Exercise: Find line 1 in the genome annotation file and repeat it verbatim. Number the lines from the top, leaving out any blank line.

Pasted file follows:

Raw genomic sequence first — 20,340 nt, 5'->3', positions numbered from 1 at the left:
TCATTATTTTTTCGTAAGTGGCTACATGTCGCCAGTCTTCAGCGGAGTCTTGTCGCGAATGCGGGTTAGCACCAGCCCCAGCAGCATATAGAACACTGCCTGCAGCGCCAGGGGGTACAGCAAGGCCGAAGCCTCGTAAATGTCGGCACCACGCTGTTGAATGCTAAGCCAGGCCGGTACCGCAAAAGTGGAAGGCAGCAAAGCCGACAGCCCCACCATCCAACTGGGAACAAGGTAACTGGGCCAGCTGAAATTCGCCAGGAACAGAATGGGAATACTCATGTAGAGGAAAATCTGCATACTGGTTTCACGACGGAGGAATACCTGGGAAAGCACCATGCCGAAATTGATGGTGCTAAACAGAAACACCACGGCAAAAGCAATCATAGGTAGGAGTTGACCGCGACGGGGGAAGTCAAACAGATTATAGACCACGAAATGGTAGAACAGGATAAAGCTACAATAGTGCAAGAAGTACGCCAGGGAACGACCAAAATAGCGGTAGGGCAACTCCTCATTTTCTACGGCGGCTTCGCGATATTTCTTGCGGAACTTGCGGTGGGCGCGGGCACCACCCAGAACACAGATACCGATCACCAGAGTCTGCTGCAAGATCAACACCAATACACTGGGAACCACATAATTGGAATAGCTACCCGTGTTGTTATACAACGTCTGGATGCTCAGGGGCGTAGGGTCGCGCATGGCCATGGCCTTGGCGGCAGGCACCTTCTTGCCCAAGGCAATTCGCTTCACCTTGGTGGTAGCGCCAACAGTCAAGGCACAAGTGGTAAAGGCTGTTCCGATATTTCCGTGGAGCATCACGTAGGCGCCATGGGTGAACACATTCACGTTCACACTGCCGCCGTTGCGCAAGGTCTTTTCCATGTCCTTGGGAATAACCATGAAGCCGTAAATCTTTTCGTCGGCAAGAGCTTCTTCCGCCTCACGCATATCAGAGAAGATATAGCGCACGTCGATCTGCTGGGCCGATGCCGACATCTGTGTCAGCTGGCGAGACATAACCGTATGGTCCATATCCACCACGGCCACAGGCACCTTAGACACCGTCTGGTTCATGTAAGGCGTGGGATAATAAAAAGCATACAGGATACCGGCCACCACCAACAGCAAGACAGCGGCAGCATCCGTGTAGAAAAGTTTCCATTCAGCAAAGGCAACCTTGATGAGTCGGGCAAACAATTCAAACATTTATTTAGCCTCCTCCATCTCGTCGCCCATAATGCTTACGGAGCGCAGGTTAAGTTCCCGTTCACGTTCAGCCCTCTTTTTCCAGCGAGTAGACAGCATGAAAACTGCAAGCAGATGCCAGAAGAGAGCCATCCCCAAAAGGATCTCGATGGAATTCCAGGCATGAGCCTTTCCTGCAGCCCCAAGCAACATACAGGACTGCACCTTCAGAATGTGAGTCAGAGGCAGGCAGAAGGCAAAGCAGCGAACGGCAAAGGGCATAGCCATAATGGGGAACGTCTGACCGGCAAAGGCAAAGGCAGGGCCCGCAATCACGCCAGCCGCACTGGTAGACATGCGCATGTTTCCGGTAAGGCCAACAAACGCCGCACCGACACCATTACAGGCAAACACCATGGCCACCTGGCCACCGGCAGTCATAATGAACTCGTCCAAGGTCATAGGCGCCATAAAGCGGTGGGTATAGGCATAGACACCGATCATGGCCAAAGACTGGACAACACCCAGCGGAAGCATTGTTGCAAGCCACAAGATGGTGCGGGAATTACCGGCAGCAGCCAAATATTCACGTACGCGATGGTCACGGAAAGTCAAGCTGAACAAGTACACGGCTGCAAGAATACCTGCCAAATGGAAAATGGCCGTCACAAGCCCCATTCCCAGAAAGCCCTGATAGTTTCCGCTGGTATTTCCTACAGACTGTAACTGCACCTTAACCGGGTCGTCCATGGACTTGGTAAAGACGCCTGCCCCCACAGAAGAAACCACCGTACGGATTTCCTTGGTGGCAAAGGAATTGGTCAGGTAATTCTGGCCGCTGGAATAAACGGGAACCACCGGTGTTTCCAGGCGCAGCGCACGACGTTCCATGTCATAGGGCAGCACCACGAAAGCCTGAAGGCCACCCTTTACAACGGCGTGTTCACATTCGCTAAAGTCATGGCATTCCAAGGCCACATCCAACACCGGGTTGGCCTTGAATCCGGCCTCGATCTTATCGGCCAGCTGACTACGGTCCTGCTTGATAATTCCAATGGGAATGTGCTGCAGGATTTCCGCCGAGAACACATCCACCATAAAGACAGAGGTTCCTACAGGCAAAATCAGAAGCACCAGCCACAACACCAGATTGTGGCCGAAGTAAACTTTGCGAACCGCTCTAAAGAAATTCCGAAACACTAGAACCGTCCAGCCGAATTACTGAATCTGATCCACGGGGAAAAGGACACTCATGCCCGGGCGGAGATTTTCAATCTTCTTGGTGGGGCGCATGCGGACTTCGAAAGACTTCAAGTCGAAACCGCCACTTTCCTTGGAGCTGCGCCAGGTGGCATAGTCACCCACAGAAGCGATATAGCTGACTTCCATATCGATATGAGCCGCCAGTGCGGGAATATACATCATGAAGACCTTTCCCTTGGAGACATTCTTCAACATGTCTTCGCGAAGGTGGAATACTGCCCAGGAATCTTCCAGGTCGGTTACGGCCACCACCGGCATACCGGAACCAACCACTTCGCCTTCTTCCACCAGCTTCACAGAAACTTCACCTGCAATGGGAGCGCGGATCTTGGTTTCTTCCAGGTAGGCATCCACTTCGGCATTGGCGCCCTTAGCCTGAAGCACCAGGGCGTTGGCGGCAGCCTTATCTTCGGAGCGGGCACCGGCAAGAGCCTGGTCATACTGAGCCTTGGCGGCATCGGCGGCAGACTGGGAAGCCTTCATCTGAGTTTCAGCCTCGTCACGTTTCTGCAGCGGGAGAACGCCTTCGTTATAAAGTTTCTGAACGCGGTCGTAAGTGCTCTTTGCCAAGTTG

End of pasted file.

Raw genomic sequence first — 20,340 nt, 5'->3', positions numbered from 1 at the left: